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    • "Thus, if you find something different between the control and the patient-derived iPSCs you have to worry whether the difference is due to the pathology of the disease or to the variability between cell lines. For this reason, years ago, we started generating isogenic cell lines that differed from one another exclusively by a disease-causing mutation in order to generate a molecularly defined system in which we could study genetic diseases (Soldner et al., 2011). However, an important part of medically relevant diseases is that most are sporadic. "
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    ABSTRACT: Rudolf Jaenisch is a Professor of Biology at Massachusetts Institute of Technology, a founding member of the Whitehead Institute for Biomedical Research and the current president of the International Society for Stem Cell Research (ISSCR). His contributions to the stem cell field span from making the first transgenic mouse to seminal advances in the reprogramming field, and much more. In recognition of his pioneering research leading to induced pluripotency, he recently received the 2015 March of Dimes Prize in Developmental Biology. At the recent Keystone Meeting on 'Transcriptional and Epigenetic Influences on Stem Cell States' in Colorado, we had the opportunity to talk to him about his life and work. © 2015. Published by The Company of Biologists Ltd.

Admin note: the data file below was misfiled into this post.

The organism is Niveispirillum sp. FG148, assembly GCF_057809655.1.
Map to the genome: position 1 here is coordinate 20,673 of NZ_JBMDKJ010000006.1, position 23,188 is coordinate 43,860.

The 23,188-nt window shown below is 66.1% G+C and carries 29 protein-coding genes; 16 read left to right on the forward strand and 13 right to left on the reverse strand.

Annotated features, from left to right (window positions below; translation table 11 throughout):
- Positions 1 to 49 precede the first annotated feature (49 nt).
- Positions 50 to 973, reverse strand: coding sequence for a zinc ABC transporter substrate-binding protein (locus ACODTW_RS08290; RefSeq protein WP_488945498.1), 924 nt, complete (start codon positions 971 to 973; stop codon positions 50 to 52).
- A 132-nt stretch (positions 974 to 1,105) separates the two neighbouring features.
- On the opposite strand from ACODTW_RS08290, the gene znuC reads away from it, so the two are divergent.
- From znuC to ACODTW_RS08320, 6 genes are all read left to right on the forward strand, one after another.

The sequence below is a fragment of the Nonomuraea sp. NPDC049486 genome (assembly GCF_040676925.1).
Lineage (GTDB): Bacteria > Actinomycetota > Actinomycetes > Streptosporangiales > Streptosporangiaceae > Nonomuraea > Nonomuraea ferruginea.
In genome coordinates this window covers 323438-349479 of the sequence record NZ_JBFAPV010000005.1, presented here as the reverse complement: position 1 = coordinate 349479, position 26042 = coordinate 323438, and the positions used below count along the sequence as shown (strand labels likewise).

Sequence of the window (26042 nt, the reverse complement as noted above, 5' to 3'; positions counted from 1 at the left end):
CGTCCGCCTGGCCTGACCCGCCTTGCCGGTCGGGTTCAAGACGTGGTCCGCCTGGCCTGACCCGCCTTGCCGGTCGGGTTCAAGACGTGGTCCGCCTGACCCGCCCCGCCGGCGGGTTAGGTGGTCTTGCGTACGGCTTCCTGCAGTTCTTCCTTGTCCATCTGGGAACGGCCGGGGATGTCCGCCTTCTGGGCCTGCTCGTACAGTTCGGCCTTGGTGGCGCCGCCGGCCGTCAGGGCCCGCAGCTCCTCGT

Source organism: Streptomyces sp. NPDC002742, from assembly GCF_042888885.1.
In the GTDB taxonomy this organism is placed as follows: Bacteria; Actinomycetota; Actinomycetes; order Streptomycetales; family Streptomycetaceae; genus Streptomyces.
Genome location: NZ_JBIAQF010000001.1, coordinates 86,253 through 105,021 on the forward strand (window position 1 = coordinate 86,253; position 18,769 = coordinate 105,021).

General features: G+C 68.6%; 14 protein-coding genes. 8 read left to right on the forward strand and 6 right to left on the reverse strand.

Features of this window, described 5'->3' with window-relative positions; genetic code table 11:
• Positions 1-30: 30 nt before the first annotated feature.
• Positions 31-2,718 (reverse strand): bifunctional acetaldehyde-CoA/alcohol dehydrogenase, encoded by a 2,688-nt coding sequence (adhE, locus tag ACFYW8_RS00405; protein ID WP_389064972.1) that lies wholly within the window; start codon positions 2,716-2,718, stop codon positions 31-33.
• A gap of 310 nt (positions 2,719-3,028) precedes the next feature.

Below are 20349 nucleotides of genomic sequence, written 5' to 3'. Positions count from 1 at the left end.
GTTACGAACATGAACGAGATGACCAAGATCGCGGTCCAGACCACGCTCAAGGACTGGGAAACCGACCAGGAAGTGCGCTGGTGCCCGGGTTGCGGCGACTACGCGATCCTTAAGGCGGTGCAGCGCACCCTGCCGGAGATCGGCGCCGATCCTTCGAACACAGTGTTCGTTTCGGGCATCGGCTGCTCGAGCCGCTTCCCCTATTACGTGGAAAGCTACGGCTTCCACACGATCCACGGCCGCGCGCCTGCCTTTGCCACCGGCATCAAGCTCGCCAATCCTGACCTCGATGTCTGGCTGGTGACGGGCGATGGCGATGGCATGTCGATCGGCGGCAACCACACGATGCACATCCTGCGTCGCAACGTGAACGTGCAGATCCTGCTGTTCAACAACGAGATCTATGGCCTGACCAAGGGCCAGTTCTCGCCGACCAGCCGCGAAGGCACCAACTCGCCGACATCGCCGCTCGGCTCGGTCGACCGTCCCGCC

Development 06/2015; 142(12):2085-7. DOI:10.1242/dev.126128 · 6.46 Impact Factor
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    • "In contrast, iPSCs (Takahashi et al., 2007) can be isolated from patients directly and still maintain pluripotency and an unlimited self-renewal capacity . Accordingly, when conjugated with made-to-order genetic correction technologies, human iPSCs derived from a patient with a genetic disorder (Park et al., 2008; Hotta et al., 2009) might be applicable to autologous transplantation as ex vivo gene therapy (Sebastiano et al., 2011; Soldner et al., 2011; Zou et al., 2011a, 2011b). "
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    ABSTRACT: Duchenne muscular dystrophy (DMD) is a severe muscle-degenerative disease caused by a mutation in the dystrophin gene. Genetic correction of patient-derived induced pluripotent stem cells (iPSCs) by TALENs or CRISPR-Cas9 holds promise for DMD gene therapy; however, the safety of such nuclease treatment must be determined. Using a unique k-mer database, we systematically identified a unique target region that reduces off-target sites. To restore the dystrophin protein, we performed three correction methods (exon skipping, frameshifting, and exon knockin) in DMD-patient-derived iPSCs, and found that exon knockin was the most effective approach. We further investigated the genomic integrity by karyotyping, copy number variation array, and exome sequencing to identify clones with a minimal mutation load. Finally, we differentiated the corrected iPSCs toward skeletal muscle cells and successfully detected the expression of full-length dystrophin protein. These results provide an important framework for developing iPSC-based gene therapy for genetic disorders using programmable nucleases. Copyright © 2015 The Authors. Published by Elsevier Inc. All rights reserved.
    Stem Cell Reports 11/2014; 4(1). DOI:10.1016/j.stemcr.2014.10.013 · 5.37 Impact Factor